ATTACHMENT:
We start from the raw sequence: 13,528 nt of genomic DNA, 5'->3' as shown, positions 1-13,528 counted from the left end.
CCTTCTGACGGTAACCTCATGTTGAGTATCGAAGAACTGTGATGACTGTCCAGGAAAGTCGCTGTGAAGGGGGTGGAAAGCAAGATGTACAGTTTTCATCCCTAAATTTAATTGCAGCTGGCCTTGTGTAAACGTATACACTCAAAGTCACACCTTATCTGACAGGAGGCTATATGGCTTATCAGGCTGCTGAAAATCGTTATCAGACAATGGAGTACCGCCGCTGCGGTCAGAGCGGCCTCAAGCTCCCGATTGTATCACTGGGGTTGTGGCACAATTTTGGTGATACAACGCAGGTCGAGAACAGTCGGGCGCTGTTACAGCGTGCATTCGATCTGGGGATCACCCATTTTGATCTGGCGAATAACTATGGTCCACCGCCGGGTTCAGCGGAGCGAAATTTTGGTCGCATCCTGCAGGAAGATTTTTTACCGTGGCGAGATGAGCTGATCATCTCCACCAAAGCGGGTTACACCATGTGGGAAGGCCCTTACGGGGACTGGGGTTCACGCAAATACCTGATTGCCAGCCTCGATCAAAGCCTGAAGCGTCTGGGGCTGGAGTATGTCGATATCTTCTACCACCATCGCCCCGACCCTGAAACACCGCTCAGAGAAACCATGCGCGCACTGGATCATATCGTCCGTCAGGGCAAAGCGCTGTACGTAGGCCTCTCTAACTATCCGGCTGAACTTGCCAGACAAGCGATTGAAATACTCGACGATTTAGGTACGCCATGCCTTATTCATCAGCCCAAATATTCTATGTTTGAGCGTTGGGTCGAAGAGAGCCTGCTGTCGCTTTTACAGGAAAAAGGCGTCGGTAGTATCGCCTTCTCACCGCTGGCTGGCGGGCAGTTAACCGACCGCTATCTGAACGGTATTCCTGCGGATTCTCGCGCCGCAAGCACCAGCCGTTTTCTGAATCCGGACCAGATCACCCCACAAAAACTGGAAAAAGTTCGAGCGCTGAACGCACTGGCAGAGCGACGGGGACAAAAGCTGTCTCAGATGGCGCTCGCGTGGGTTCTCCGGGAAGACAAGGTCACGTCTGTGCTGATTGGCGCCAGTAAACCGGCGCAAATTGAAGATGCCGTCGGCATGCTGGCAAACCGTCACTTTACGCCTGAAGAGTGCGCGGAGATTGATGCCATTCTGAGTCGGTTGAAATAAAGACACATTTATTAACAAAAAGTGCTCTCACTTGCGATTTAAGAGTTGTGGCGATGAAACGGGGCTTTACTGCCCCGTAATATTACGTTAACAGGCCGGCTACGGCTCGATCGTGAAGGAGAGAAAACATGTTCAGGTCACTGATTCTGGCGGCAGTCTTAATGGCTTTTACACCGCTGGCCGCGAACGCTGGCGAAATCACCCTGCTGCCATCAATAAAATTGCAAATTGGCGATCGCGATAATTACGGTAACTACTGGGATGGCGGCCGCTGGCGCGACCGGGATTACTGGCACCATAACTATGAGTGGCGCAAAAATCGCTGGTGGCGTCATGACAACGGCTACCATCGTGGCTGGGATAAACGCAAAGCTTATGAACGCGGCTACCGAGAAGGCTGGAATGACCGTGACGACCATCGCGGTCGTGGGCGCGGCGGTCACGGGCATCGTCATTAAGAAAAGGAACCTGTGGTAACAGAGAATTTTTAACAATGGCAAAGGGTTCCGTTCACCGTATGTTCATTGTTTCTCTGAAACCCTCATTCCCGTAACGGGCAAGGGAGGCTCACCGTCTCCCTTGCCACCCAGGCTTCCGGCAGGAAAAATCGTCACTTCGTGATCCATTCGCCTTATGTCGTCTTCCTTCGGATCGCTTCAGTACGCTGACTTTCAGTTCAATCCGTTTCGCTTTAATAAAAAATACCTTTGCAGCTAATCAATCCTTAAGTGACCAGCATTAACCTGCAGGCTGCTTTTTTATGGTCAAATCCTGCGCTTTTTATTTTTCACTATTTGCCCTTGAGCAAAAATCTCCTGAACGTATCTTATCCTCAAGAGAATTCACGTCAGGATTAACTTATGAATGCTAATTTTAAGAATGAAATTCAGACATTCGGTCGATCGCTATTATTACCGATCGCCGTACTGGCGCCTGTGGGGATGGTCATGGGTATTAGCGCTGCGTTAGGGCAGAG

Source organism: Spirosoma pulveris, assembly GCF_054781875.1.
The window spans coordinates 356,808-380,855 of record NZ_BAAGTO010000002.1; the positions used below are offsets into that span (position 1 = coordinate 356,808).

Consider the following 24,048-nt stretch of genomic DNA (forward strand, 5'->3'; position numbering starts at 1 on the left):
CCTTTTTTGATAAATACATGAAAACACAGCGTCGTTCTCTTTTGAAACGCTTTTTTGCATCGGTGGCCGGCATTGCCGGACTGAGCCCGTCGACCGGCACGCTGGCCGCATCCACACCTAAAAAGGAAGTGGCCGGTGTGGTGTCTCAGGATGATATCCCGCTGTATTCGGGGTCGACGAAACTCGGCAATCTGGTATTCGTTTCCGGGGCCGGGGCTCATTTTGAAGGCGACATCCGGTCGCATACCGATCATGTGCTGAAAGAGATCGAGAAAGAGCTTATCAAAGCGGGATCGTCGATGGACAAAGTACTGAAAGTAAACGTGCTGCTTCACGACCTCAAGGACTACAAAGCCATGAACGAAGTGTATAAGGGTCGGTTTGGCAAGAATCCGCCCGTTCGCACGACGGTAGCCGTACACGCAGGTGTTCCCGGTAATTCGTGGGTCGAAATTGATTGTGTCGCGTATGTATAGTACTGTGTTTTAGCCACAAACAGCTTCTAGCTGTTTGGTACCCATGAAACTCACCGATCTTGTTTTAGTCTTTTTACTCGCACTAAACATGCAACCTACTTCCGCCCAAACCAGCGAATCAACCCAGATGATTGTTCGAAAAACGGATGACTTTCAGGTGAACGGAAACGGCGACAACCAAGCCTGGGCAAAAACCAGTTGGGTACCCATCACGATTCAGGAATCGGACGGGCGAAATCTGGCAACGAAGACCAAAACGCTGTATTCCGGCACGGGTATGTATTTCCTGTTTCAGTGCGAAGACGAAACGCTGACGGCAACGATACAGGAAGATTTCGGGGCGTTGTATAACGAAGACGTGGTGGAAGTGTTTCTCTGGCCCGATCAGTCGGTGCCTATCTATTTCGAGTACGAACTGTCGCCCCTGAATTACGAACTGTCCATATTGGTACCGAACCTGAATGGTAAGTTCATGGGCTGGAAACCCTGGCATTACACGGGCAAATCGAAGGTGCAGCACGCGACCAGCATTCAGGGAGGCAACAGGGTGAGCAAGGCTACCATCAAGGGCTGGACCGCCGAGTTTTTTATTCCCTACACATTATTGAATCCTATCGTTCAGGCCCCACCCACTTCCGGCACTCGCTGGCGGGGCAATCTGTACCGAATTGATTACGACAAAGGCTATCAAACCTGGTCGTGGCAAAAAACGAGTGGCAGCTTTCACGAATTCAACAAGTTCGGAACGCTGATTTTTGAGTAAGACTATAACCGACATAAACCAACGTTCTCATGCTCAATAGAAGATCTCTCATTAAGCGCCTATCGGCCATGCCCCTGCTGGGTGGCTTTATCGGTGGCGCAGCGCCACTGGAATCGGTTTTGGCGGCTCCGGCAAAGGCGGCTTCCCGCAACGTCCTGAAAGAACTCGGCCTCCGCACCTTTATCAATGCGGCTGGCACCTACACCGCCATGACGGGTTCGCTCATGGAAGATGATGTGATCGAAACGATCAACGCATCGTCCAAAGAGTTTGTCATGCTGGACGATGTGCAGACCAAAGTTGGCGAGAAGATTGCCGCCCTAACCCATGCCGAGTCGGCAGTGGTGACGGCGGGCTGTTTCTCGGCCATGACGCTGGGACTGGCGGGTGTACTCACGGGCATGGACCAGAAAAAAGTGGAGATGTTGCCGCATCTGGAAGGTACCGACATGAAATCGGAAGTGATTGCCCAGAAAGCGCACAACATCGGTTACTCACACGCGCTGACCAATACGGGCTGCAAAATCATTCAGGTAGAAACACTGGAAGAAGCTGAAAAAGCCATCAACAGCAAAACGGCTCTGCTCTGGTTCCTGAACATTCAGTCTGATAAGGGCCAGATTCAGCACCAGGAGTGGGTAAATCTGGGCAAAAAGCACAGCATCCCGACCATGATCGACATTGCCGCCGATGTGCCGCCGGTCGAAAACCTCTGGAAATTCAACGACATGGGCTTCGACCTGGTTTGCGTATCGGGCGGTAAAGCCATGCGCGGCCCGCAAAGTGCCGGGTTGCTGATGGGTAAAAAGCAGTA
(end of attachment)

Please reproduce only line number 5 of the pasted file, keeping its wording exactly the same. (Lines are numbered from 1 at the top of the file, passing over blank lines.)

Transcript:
Consider the following 24,048-nt stretch of genomic DNA (forward strand, 5'->3'; position numbering starts at 1 on the left):